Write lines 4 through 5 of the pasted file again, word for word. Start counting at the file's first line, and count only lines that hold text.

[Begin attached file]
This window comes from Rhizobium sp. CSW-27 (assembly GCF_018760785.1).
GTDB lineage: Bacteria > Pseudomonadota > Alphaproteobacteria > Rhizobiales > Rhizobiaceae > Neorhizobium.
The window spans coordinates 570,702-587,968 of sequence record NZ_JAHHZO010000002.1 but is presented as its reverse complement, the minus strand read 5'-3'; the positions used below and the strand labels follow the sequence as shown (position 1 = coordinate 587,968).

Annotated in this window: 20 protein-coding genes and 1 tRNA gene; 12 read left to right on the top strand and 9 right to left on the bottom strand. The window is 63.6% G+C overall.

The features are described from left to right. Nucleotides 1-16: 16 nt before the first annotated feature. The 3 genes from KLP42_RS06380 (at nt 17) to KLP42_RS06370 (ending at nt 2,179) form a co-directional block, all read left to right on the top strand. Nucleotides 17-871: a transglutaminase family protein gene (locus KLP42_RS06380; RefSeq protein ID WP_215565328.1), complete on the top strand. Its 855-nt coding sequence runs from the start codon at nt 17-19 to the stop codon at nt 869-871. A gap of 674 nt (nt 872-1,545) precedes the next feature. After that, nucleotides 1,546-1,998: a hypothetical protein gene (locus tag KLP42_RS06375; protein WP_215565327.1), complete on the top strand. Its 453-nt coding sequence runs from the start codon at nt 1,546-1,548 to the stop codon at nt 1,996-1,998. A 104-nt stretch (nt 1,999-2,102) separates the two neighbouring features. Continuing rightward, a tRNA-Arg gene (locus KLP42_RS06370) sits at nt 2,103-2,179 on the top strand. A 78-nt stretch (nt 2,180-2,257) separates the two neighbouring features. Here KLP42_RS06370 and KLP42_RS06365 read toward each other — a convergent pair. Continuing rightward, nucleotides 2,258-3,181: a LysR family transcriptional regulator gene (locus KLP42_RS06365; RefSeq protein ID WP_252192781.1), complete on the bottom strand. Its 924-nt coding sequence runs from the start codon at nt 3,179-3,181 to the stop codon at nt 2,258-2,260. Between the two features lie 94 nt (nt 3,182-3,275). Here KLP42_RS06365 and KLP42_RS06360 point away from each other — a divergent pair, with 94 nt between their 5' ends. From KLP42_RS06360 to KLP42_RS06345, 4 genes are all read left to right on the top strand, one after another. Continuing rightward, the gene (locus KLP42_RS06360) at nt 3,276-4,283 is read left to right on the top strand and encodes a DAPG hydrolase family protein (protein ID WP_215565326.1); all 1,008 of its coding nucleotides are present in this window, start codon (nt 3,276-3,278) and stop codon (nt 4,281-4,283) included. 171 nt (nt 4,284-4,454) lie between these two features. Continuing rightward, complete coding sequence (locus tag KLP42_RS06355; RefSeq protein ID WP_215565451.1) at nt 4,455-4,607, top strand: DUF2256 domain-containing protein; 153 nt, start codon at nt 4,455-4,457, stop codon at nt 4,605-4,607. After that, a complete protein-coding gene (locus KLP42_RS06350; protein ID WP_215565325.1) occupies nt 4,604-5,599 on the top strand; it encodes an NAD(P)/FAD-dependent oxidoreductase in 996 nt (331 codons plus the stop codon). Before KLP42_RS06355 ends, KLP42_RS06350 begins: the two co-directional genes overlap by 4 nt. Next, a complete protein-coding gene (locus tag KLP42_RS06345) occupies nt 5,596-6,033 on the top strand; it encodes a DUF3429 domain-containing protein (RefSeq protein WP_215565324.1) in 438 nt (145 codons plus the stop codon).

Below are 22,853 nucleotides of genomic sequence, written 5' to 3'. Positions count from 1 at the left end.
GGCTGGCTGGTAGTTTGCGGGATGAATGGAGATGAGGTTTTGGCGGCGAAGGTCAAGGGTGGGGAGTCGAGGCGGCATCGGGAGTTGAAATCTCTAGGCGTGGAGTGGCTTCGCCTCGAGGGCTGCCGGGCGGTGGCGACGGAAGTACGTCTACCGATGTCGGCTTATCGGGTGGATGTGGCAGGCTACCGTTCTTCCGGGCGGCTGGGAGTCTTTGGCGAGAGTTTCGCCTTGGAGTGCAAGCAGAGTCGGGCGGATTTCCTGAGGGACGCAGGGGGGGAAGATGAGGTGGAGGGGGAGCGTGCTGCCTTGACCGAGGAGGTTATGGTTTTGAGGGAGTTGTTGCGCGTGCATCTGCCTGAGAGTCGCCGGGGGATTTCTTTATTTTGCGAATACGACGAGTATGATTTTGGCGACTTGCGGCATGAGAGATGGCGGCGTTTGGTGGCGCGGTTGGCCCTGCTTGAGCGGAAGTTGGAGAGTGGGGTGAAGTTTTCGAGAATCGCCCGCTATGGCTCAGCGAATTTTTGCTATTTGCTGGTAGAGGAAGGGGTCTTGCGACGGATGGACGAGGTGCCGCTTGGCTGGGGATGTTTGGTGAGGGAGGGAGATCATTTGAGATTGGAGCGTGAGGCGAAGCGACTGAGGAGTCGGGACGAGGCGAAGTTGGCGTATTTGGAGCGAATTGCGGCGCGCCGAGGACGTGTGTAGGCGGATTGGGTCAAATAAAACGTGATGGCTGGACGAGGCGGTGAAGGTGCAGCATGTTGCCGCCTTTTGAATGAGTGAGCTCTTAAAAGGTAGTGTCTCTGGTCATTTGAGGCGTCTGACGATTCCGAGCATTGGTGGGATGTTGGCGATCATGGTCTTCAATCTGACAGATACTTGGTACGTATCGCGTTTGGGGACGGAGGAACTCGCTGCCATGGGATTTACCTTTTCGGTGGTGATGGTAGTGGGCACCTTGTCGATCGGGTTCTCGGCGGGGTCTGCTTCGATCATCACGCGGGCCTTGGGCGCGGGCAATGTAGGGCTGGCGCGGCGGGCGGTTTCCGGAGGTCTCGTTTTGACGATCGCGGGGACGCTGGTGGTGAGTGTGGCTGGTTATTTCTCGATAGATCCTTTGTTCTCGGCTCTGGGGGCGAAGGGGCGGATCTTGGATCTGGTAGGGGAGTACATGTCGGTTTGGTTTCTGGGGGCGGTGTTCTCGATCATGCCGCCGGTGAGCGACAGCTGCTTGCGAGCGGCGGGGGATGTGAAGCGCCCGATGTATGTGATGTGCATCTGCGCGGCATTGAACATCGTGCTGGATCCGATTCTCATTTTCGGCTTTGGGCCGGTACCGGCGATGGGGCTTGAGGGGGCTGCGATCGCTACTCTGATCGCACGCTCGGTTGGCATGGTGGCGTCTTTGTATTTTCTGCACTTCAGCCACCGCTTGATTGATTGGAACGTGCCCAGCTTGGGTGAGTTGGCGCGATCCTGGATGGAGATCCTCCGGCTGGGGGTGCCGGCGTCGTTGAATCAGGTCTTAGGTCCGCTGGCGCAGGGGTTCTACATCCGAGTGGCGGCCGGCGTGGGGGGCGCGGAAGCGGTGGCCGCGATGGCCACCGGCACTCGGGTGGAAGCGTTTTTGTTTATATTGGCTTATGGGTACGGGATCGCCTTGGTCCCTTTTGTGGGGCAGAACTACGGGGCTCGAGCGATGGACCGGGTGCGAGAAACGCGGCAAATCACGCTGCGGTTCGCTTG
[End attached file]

Annotated in this window: 20 protein-coding genes and 1 tRNA gene; 12 read left to right on the top strand and 9 right to left on the bottom strand. The window is 63.6% G+C overall.

The features are described from left to right. Nucleotides 1-16: 16 nt before the first annotated feature. The 3 genes from KLP42_RS06380 (at nt 17) to KLP42_RS06370 (ending at nt 2,179) form a co-directional block, all read left to right on the top strand. Nucleotides 17-871: a transglutaminase family protein gene (locus KLP42_RS06380; RefSeq protein ID WP_215565328.1), complete on the top strand. Its 855-nt coding sequence runs from the start codon at nt 17-19 to the stop codon at nt 869-871. A gap of 674 nt (nt 872-1,545) precedes the next feature. After that, nucleotides 1,546-1,998: a hypothetical protein gene (locus tag KLP42_RS06375; protein WP_215565327.1), complete on the top strand. Its 453-nt coding sequence runs from the start codon at nt 1,546-1,548 to the stop codon at nt 1,996-1,998. A 104-nt stretch (nt 1,999-2,102) separates the two neighbouring features. Continuing rightward, a tRNA-Arg gene (locus KLP42_RS06370) sits at nt 2,103-2,179 on the top strand. A 78-nt stretch (nt 2,180-2,257) separates the two neighbouring features. Here KLP42_RS06370 and KLP42_RS06365 read toward each other — a convergent pair. Continuing rightward, nucleotides 2,258-3,181: a LysR family transcriptional regulator gene (locus KLP42_RS06365; RefSeq protein ID WP_252192781.1), complete on the bottom strand. Its 924-nt coding sequence runs from the start codon at nt 3,179-3,181 to the stop codon at nt 2,258-2,260. Between the two features lie 94 nt (nt 3,182-3,275). Here KLP42_RS06365 and KLP42_RS06360 point away from each other — a divergent pair, with 94 nt between their 5' ends. From KLP42_RS06360 to KLP42_RS06345, 4 genes are all read left to right on the top strand, one after another. Continuing rightward, the gene (locus KLP42_RS06360) at nt 3,276-4,283 is read left to right on the top strand and encodes a DAPG hydrolase family protein (protein ID WP_215565326.1); all 1,008 of its coding nucleotides are present in this window, start codon (nt 3,276-3,278) and stop codon (nt 4,281-4,283) included. 171 nt (nt 4,284-4,454) lie between these two features. Continuing rightward, complete coding sequence (locus tag KLP42_RS06355; RefSeq protein ID WP_215565451.1) at nt 4,455-4,607, top strand: DUF2256 domain-containing protein; 153 nt, start codon at nt 4,455-4,457, stop codon at nt 4,605-4,607. After that, a complete protein-coding gene (locus KLP42_RS06350; protein ID WP_215565325.1) occupies nt 4,604-5,599 on the top strand; it encodes an NAD(P)/FAD-dependent oxidoreductase in 996 nt (331 codons plus the stop codon). Before KLP42_RS06355 ends, KLP42_RS06350 begins: the two co-directional genes overlap by 4 nt. Next, a complete protein-coding gene (locus tag KLP42_RS06345) occupies nt 5,596-6,033 on the top strand; it encodes a DUF3429 domain-containing protein (RefSeq protein WP_215565324.1) in 438 nt (145 codons plus the stop codon).